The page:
For Noticias this week, I chose to research carbon sequestration in Latin America through an article called, “Carbon Sequestration Potential Second-Growth Forest Regeneration in the Latin American Tropics”. This article was definitely the hardest one I’ve had to analyze so far because it’s more science related so I had to take time to really understand the data collected from the experiments that researchers conducted. Though the article was challenging, I chose to analyze it because it is different from the cultural articles I usually gravitate towards. The content in the article seemingly discussed the effects of Carbon on the environment and the lead causes of global warming. Global Warming has always been a very hot topic, but has become more controversial and relevant recently; I think it is necessary that we discover how these situations are handled and viewed in Latin American countries.
The article begins by giving a description of the issue. It is commonly accepted that global warming is the result of greenhouse gases such as Carbon Dioxide. Carbon Dioxide tends to be emitted in large amounts through the burning of fossil fuels and other human activities. The authors of the article argue that as a global community we have been approaching the situation incorrectly. Instead of trying to eliminate global warming by preventing deforestation, the authors suggest that we should turn our attention to the concept of reforestation. This idea of second-growth forests (“SFs” in the article) was the driving theme present in the research article because it appears that these forests contain a lot of potential for carbon sequestration. So what exactly is a second-growth forest? Second-growth forests are the regrowth of organisms and populations in a specific land environment after a traumatic destruction of the land (ex: wildfire, post-cultivation fallows etc.). My understanding is that the benefit of allowing second-growth forests to exist is that these forests accumulate an aboveground carbon (AGC) stock of about 8.48 petagrams of Carbon which is the equivalent of 31.09 petagrams of CO2. As stated by the article, “this total is equivalent from fossil fuel use and industrial processes in all of Latin America and the Caribbean from 1993 to 2014. Ten countries account for 95% of this carbon storage potential, led by Brazil, Colombia, Mexico, and Venezuela”. It is important to realize that though the article argues in favor of the second-growth forests tactic, it does not argue against the idea of limiting deforestation. The article later goes on to explain the experiments and tests that were set up to measure the effect of second-growth forests on the environments in Latin America.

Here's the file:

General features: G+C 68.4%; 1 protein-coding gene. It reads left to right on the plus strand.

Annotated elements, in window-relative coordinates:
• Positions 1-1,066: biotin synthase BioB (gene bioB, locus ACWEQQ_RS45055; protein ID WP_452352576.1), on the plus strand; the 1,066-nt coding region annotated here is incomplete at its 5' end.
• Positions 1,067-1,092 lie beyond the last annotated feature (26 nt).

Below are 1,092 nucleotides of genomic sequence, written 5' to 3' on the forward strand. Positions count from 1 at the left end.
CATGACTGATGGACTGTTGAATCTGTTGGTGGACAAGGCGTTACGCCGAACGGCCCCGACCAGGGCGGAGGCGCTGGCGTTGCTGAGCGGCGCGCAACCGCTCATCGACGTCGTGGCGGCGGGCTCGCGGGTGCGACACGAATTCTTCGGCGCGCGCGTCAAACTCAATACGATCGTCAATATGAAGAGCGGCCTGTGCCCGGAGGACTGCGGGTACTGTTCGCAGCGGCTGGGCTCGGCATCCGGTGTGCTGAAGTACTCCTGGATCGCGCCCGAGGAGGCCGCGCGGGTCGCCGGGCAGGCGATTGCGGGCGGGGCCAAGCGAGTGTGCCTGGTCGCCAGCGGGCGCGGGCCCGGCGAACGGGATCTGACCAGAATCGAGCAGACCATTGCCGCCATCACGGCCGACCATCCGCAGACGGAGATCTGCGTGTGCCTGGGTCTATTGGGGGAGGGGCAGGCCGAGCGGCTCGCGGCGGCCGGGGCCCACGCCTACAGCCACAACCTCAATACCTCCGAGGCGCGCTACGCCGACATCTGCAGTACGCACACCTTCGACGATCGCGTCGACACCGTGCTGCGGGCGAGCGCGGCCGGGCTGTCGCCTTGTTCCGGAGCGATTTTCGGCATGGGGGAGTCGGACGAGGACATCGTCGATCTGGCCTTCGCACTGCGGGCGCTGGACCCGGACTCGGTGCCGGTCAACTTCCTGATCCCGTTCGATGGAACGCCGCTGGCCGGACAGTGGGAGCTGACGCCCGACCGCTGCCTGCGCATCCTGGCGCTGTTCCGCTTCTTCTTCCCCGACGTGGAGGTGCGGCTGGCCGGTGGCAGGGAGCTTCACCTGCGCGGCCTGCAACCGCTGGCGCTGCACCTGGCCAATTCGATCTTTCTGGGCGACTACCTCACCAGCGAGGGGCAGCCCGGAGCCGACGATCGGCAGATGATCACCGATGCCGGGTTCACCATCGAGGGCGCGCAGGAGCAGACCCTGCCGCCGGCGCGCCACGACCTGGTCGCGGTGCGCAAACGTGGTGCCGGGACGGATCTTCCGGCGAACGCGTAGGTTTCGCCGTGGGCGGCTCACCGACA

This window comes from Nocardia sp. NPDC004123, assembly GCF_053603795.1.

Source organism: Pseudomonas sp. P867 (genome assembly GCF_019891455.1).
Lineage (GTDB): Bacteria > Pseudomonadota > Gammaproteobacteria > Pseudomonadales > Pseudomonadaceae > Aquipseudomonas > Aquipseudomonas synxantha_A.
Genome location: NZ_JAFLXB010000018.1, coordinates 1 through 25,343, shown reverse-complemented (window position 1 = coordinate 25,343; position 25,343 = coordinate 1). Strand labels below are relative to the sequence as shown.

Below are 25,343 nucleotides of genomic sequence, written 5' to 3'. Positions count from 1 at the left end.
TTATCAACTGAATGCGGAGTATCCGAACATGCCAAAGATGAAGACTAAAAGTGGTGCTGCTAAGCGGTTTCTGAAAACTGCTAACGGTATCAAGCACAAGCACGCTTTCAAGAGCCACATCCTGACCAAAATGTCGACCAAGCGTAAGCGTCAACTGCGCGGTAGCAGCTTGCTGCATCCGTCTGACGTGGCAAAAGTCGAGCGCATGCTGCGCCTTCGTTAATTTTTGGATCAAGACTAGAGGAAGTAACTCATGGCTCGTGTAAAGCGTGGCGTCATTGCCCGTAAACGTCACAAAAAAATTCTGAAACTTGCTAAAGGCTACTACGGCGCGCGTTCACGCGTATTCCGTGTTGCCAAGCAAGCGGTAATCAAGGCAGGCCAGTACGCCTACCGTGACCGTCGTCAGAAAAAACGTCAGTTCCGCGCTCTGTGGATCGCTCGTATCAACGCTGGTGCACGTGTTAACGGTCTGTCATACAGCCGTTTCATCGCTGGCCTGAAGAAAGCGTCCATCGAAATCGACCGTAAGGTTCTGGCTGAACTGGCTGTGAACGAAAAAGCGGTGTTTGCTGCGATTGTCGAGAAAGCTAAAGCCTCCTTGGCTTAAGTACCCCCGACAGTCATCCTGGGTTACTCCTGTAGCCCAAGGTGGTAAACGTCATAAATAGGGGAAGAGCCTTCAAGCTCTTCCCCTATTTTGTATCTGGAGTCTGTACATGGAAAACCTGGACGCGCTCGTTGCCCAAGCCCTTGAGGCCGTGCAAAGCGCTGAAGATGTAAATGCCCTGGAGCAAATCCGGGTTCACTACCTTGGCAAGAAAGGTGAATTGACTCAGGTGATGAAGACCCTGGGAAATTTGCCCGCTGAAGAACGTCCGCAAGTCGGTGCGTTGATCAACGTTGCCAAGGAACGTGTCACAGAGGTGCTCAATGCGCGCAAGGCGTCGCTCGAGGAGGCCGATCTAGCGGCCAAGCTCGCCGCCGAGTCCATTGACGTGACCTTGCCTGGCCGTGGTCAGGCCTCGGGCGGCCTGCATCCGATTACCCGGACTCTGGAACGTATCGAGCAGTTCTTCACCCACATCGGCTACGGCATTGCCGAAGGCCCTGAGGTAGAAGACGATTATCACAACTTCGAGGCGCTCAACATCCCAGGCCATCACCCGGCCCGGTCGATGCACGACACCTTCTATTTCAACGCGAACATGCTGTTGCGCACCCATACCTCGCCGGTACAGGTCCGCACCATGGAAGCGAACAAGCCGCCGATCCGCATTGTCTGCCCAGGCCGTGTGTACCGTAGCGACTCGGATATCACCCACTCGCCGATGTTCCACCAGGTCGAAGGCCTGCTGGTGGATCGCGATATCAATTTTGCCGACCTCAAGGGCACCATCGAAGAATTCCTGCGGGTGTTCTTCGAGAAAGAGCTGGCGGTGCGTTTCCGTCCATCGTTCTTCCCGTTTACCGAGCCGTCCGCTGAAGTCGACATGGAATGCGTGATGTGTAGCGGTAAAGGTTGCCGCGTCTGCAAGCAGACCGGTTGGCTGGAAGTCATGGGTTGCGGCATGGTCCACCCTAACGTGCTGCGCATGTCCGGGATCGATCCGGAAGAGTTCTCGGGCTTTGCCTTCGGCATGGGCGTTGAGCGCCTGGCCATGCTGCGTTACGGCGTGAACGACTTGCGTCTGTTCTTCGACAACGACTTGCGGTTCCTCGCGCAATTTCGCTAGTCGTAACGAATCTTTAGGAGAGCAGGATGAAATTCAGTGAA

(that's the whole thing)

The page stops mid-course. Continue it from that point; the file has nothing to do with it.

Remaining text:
I think this article portrays Latin America in a positive light. For four Latin American countries to be leading the carbon sequestration attempt out of ten countries total is very impressive. This article shows that Latin America is very concerned with how Carbon Dioxide is affecting the planet that we live on. I think by running these tests and experiments and finding tactics that work, Latin American countries are taking responsibility, or at the very least acknowledging that human activity on earth can be detrimental to our planet. I feel as though these Latin American countries are leading by example in hopes of inspiring the rest of the global community to follow in their footsteps in helping to prevent global warming. This article is less about the cultural identity in Latin America and more about how Latin America interacts in the world. I think that because Latin America is known for its tropical regions and is abundant in its flora and fauna it feels the need to advocate and be proactive about these issues.
For help understanding this complex article and what exactly was going on in these Latin American countries, I watched this video on Carbon Storage methods that might help you guys as well.